Cosmic Rock

(Photo by Chris Boarts Larson)

Tonight we had the cool opportunity to interview long running, world renown veteran multi instrumentalist and all around very cool guy, none other than the great Erik Larson. Calling RVA home, Erik is known for many well loved bands and projects from ATP to his solo albums, The Might Could and holding down the drums these days in Backwoods Payback. I hadn't connected with Erik in a long time and it's been a real gift to speak with him and hear his news, talk a little about his past and history. Check out this awesome interview and enjoy. - G

1. Hey Erik and how have you been?

ERIK: Hey Gideon, i've been well. Trying to stay productive.

2. Right on, thats great dude. When you were growing up, what inspired you to begin playing in bands and what continues to inspire you today?

ERIK: Well, i kinda fell into the life so to speak. I was always interested in playing an instrument as far back as i can remember, but never with the intent of being in a band per-se. It was more of a compulsion. I think my first attempt at an actual instrument was trumpet, school band type thing. i was probably 8. That lasted about as long as it took my parents to figure out i would be practicing at home a bunch. Not into it. So, i was encouraged to find something that sounded less like a dying animal. So, about age 9 i went for the guitar. My folks got me a student sears type guitar, a US Strad (which i still have and was used on the newest Backwoods Payback album), and signed me up for lessons. I took one lesson. The teacher was very similar to Ben Stein's character in Ferris Bueller's Day Off in intonation and energy level. We spent that one lesson, 40 minutes or so, going over every part of the guitar. never actually learning how to play anything. It felt like a scam to me even then, like he was padding his hours or something. i never went back. At some point in the next couple of years i got obsessed with the Beatles and acquired a pair of drum sticks for some reason, just the sticks. I would set up an approximation of a drum kit with books on my bed and play along to the records. Still, i had no inclination or knowledge even that playing in a band was the thing you did. i just wanted a kit, so i mowed a shit ton of lawns and by the time my 12th birthday was arriving, i bought my first drum kit. Wasn't long before some older kids in the neighborhood recruited me to join their band, and so began my entrance into band life. That first band was called Vicious Cookie. We wrote originals and did some covers- DI, Velvet Underground, Wild Thing. Mostly the singer (Sander Hicks -google him!) was obsessed with all things Ian MacKaye, so we tried, and usually failed to sound like Embrace or Egg Hunt. That band only ever played in the garage and 1 talent show at a church, but it gave me the foundation to put other bands together as i moved into my teen years. I'm not sure if i would say that i'm inspired to be in bands, it's just all i've ever known. i'm constantly inspired by good players and songs though. Sincerity is the key for me. i may not like your songs, but i can totally give credit to you for being a good player/band. It's important to be humble and know that there is always going to be a better player or someone who shreds harder than you. It's not a competition, for me it's always been about the song in the end, not the technical ability.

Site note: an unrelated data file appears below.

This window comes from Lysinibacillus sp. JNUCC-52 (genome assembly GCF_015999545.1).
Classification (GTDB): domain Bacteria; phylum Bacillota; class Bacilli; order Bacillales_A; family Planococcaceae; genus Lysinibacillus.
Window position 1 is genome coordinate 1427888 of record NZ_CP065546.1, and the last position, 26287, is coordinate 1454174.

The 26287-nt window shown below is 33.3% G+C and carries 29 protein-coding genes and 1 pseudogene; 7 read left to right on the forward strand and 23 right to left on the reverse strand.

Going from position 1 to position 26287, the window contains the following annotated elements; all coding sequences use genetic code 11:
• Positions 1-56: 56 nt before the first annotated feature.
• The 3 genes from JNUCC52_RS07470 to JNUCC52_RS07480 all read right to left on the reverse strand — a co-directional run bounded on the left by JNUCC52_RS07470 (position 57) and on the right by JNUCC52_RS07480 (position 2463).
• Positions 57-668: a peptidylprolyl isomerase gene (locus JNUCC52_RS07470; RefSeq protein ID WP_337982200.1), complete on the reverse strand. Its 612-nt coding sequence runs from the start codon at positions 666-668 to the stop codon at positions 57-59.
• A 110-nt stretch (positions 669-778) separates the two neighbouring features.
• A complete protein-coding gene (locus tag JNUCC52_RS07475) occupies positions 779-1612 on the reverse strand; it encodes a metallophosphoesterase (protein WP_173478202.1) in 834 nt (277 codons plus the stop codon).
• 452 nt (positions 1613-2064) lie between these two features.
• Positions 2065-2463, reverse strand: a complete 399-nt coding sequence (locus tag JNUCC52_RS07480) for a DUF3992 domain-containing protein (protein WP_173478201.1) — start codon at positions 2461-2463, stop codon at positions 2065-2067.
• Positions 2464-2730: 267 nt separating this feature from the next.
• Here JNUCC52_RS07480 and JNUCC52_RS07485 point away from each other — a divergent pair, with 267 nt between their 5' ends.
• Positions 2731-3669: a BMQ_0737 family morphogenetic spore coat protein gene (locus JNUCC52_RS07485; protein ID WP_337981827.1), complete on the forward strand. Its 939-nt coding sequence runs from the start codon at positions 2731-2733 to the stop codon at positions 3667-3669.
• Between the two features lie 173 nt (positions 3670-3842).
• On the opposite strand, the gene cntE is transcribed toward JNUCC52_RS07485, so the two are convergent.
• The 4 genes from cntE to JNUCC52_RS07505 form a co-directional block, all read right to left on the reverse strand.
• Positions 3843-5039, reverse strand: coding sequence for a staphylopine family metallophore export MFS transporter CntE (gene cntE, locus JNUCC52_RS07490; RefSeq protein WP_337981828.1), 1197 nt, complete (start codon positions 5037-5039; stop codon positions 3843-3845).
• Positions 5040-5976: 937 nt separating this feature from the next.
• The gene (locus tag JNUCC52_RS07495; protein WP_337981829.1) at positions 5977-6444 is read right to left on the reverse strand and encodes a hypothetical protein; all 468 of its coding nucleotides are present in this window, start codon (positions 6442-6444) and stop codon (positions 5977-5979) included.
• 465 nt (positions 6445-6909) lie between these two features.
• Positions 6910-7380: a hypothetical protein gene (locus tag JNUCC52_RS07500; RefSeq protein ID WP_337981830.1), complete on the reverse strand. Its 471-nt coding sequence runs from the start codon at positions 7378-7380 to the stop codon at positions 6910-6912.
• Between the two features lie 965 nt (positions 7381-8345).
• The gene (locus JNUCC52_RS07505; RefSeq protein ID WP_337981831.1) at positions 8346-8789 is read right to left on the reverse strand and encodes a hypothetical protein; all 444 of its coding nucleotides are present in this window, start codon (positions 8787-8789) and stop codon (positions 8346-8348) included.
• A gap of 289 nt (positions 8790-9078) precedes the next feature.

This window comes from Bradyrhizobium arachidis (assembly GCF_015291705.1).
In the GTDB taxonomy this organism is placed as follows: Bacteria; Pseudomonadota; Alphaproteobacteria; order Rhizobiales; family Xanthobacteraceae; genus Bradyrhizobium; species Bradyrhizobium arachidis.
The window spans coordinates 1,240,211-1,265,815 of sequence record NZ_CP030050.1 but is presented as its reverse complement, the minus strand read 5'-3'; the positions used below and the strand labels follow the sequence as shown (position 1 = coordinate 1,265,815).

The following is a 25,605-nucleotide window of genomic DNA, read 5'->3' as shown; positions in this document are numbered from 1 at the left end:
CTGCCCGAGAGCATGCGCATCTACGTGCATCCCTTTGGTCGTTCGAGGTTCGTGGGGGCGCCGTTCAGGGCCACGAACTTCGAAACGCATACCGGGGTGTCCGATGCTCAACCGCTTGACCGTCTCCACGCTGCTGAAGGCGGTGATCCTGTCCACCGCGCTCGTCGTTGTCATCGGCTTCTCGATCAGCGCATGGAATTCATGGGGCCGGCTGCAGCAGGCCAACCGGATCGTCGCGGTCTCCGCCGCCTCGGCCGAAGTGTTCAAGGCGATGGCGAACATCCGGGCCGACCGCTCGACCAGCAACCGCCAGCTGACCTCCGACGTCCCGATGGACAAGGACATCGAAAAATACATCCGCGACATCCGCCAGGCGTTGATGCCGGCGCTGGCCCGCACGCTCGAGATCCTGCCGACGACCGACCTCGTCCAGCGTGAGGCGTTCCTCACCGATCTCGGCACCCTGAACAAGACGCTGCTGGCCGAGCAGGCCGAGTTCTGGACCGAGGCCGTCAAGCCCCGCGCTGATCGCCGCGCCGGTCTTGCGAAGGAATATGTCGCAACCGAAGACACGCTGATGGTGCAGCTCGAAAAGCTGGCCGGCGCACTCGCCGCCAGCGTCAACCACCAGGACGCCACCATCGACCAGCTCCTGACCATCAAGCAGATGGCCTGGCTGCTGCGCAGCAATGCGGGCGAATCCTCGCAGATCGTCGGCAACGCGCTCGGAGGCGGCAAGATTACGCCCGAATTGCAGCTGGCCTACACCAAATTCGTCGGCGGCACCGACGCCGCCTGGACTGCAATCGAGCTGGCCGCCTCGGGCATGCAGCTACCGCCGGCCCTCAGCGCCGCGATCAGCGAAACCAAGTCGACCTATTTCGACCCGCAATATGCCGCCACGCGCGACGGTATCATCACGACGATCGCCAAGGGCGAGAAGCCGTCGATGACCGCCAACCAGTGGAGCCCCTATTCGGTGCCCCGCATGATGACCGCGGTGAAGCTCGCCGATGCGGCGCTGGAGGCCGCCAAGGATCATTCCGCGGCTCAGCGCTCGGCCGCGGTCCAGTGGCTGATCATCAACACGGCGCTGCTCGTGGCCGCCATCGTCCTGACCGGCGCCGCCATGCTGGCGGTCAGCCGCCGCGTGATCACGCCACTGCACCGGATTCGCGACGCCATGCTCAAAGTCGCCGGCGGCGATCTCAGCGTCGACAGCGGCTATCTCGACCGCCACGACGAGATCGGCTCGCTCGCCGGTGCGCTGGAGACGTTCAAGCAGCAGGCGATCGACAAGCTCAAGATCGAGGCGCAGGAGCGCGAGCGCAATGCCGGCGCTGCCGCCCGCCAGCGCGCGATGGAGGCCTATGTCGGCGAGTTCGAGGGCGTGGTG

3.Yes for sure, it is all about the song. Were there any concerts or stand out albums that really influenced you and in what ways?

ERIK: As to live shows, my first punk show was pretty eye opening. It was a locals only show in a basement of a community center. The 2 bands i remember playing were M.O.M. and Spiny Norman. the latter of which singer ended up throwing a lot of chicken guts all over the audience in the closing song while singing on the floor with us. May not seem that interesting, but it did "break down the walls" between band and audience for me. I didn't go to a lot of coliseum type shows growing up, still don't. but i did see the Justice for All tour. i bought my ticket late so i ended up sitting by myself while my friends had better seats below. i was tripping hard though, so it was still really fucking great and i was the only one who could find the car after. I'd say that certain bands showed me how to just let go and be in the song over the years. Watching Jason Ferrell play w/Swiz was always inspiring, still one of my favorite bands of all time. VoiVod always kills it every time, always has! I could go on and on about bands that delivered live...Born Against, Rorschach, VReverse, Catharsis, Orange Goblin, Man is The Bastard, the list is endless in a lot of ways.

4.Yeah cool stuff. What about favorite books?

ERIK: Man, it's only really been in the  last few years that i started reading for fun, and i feel like i've been missing out on so much. In university i had a writing intensive major, so a lot of what i read was pretty dry academic stuff and Political/Religious discourse. That kept me away from reading for a long time once i got my degree. Now, i'm pretty voracious about it, so it's hard to pick favorites. I don't really stick to a genre either, so sometimes it'll be non fiction, and other times novels or collections of short stories. To put it in perspective, i read over 120 books in 2016. Some of the ones i enjoyed the most were Jerusalem by Alan Moore, The Life and Death of Zebulon Finch (pts.1 and 2) by Daniel Kraus, I am Radar by Reif Larsen. Those were all super fun. I can tell you that one of the things i've learned since i started diving deep into reading is that taste is certainly subjective. What a lot of folks consider "Classic" or "mandatory" must reads, don't always appeal to me. I don't like Lovecraft stuff. i hate his style. i know that he's mandatory reading for metal heads, but i find him irritating. Faulkner and Twain are also on my shit list. terrible. I utilize the public library though, i don't feel the need to hold on to everything i read. My wife does that enough for the both of us. It's really hard to pick Favorite all timers.